The Minnesota State Arts Board recently rejected a grant proposal I wrote for the manuscript I’m finishing about the alligator attack that led to the death of a close friend of mine (I’ve written about this project here). The offensive yet illuminating thing about this rejection is that I got to hear an audio file of the judges discussing my work. I was offended not because the judges questioned my abilities as a poet. Aside from my ego suffering a few bruises, I could’ve probably handled a standard critique given that I’m a lowly MFA student still fresh from the workshop. What the judges mostly assessed, instead, was the moral status of my project. They objected to various aspects of the poetry—including its violence, melodrama, and “cartoonish[ness]”—and accused me of appropriating my friend’s death the way corporate media did. They wanted a “cooler treatment” of the subject matter.
What bothered the judges above all was my focus on the spectacular circumstances of my friend’s death, and the fact that the manuscript thematically orbits around the attack itself. One panelist called my “energetic” relationship with the gator outright “inappropriate.” Another suggested that the poems, by failing to adequately acquaint the reader with my friend, lacked a sense of grief:
It’s not just the science that’s lacking, the grief is lacking. And I think he’s being mastered a bit by his own subject. Maybe a little bit by ambition, although maybe that’s a dangerous supposition to make, but yeah, let’s hear about this woman, the relationship, and the grief, and then you can tell me about alligators.
At first I took this criticism to be simply another example of the extreme bias in US literary culture toward humanist authenticity and interiority; the judges made no mention of a “speaker” performed by the poet, as if there were no room in elegies for the use of a persona. I’ve been thinking, though, that the judges’ criticisms have broader implications. Without dwelling too much on my manuscript, I want to highlight the politics of grief that inform prescriptive comments like the ones above, a politics Judith Butler writes about beautifully in Precarious Life: The Powers of Mourning and Violence : (continue reading…)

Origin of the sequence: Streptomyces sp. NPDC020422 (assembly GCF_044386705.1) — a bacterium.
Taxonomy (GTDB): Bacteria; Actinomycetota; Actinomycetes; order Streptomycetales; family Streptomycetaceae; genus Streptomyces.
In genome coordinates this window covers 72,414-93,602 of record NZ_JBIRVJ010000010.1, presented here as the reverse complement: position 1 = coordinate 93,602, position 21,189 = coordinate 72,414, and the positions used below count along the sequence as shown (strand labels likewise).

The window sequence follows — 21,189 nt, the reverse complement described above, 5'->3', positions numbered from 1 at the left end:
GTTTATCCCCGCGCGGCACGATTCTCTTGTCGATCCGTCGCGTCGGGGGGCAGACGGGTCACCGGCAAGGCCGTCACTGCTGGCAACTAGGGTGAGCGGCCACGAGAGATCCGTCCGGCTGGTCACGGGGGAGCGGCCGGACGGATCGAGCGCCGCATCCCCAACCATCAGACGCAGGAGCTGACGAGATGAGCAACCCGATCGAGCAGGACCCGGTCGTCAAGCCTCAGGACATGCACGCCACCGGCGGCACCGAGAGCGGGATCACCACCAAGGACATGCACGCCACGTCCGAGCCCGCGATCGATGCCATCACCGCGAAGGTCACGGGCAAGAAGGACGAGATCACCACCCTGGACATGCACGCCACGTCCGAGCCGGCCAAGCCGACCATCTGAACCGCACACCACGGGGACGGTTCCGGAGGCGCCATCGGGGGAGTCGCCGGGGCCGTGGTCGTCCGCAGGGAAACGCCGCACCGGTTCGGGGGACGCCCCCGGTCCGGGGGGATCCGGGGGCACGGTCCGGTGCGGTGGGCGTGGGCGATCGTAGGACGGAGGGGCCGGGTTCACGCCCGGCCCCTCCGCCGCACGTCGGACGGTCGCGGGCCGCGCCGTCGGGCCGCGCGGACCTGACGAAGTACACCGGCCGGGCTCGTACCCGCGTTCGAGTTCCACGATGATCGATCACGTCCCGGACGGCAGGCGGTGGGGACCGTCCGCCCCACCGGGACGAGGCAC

If you’re anywhere near Baton Rouge, scurry to Delta Mouth! LSU welcomes the fabulicious Douglas Kearney, Kate Durbin, Selah Saterstrom, Christian Bok, Lily Hoang, Jennifer Tamayo, Lonely Christopher, Paul Killebrew, Lilian-Yvonne Bertram & Chris Shipman!
Come out & feed! It’s a 3-day extravaganza!
Quickly I just wanted to alert you to the fact that Montevidayo’s Feng Sun Chen not only has her new Butcher’s Tree out; She also has a wonderful new book called blud out from the amazing Spork Press.
rabbits are capable of tenderness especially when pounded.
love makes you curl up into the earth fetus… your organs melt…
the gas of love assaults you… and the nox origin barely holds its oracular shape, teh soft apple lodges between the armor plate of the gregor body… neither sub nor superhuman suffering, the huge verminous body does not know it has wings.
the wings lie folded and hot
inside the hard lips.
Another book I’m reading right now with great delight is Gina Abelkop’s Darling Beastlettes.
Greta dreamed a bird.
Woke and reached for scissors.
(This is an excerpt from a 19th-century-Wuthering-Heights-type-of-”novel” at the end of the book.)
Also, one more thing: Apostrophe Books and I have decided not to keep my first book, A New Quarantine Will Take My Place in print. You can buy the last few copies at SPD. In a couple of years we’ll put out a new remixed version.
Sometimes there is a beautiful world inside the world of poetry. Sometimes the children
have nosebleed inside my ornithologies and sometimes the cheerleaders are naked inside
interrogations I keep holding (continue reading…)